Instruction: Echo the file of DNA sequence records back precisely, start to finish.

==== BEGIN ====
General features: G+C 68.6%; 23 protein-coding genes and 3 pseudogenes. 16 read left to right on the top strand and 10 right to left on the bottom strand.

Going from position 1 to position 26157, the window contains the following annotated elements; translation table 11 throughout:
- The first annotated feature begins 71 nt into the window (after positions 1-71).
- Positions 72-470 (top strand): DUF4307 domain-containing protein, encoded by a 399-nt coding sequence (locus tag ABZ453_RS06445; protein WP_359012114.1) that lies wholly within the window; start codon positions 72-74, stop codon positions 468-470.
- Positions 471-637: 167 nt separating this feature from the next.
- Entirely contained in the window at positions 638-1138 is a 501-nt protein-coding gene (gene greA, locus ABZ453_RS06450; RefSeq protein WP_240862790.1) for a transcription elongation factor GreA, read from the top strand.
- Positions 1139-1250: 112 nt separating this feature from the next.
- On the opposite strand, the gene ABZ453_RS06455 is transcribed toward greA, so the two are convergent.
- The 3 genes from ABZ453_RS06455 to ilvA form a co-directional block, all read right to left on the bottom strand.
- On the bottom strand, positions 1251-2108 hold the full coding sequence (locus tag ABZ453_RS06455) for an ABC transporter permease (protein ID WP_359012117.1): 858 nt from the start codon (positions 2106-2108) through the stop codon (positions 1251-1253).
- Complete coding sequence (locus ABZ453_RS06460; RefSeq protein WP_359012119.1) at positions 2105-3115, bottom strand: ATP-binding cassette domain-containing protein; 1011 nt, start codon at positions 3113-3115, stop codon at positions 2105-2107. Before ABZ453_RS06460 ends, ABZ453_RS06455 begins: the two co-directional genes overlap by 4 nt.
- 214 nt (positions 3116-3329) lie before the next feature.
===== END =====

General features: G+C 68.6%; 23 protein-coding genes and 3 pseudogenes. 16 read left to right on the top strand and 10 right to left on the bottom strand.

Going from position 1 to position 26157, the window contains the following annotated elements; translation table 11 throughout:
- The first annotated feature begins 71 nt into the window (after positions 1-71).
- Positions 72-470 (top strand): DUF4307 domain-containing protein, encoded by a 399-nt coding sequence (locus tag ABZ453_RS06445; protein WP_359012114.1) that lies wholly within the window; start codon positions 72-74, stop codon positions 468-470.
- Positions 471-637: 167 nt separating this feature from the next.
- Entirely contained in the window at positions 638-1138 is a 501-nt protein-coding gene (gene greA, locus ABZ453_RS06450; RefSeq protein WP_240862790.1) for a transcription elongation factor GreA, read from the top strand.
- Positions 1139-1250: 112 nt separating this feature from the next.
- On the opposite strand, the gene ABZ453_RS06455 is transcribed toward greA, so the two are convergent.
- The 3 genes from ABZ453_RS06455 to ilvA form a co-directional block, all read right to left on the bottom strand.
- On the bottom strand, positions 1251-2108 hold the full coding sequence (locus tag ABZ453_RS06455) for an ABC transporter permease (protein ID WP_359012117.1): 858 nt from the start codon (positions 2106-2108) through the stop codon (positions 1251-1253).
- Complete coding sequence (locus ABZ453_RS06460; RefSeq protein WP_359012119.1) at positions 2105-3115, bottom strand: ATP-binding cassette domain-containing protein; 1011 nt, start codon at positions 3113-3115, stop codon at positions 2105-2107. Before ABZ453_RS06460 ends, ABZ453_RS06455 begins: the two co-directional genes overlap by 4 nt.
- 214 nt (positions 3116-3329) lie before the next feature.